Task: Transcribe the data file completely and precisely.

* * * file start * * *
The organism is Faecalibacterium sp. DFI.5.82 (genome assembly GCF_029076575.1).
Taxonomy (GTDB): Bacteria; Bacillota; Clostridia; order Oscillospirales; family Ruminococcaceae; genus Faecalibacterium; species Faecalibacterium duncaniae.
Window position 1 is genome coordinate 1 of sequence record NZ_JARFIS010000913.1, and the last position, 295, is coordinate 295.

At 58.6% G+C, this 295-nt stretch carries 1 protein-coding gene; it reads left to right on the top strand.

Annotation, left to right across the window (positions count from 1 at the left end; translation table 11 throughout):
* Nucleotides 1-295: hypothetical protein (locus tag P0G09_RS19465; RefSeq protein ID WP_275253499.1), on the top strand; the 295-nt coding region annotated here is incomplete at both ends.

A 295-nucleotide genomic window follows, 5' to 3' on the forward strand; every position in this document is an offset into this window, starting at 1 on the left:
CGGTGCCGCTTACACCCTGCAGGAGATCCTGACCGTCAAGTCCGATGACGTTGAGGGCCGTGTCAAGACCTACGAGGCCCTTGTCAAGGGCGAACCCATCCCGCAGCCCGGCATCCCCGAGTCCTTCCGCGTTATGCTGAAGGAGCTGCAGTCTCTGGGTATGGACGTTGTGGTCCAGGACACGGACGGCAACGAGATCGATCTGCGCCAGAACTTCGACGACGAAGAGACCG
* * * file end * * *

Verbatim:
The organism is Faecalibacterium sp. DFI.5.82 (genome assembly GCF_029076575.1).
Taxonomy (GTDB): Bacteria; Bacillota; Clostridia; order Oscillospirales; family Ruminococcaceae; genus Faecalibacterium; species Faecalibacterium duncaniae.
Window position 1 is genome coordinate 1 of sequence record NZ_JARFIS010000913.1, and the last position, 295, is coordinate 295.

At 58.6% G+C, this 295-nt stretch carries 1 protein-coding gene; it reads left to right on the top strand.

Annotation, left to right across the window (positions count from 1 at the left end; translation table 11 throughout):
* Nucleotides 1-295: hypothetical protein (locus tag P0G09_RS19465; RefSeq protein ID WP_275253499.1), on the top strand; the 295-nt coding region annotated here is incomplete at both ends.

A 295-nucleotide genomic window follows, 5' to 3' on the forward strand; every position in this document is an offset into this window, starting at 1 on the left:
CGGTGCCGCTTACACCCTGCAGGAGATCCTGACCGTCAAGTCCGATGACGTTGAGGGCCGTGTCAAGACCTACGAGGCCCTTGTCAAGGGCGAACCCATCCCGCAGCCCGGCATCCCCGAGTCCTTCCGCGTTATGCTGAAGGAGCTGCAGTCTCTGGGTATGGACGTTGTGGTCCAGGACACGGACGGCAACGAGATCGATCTGCGCCAGAACTTCGACGACGAAGAGACCG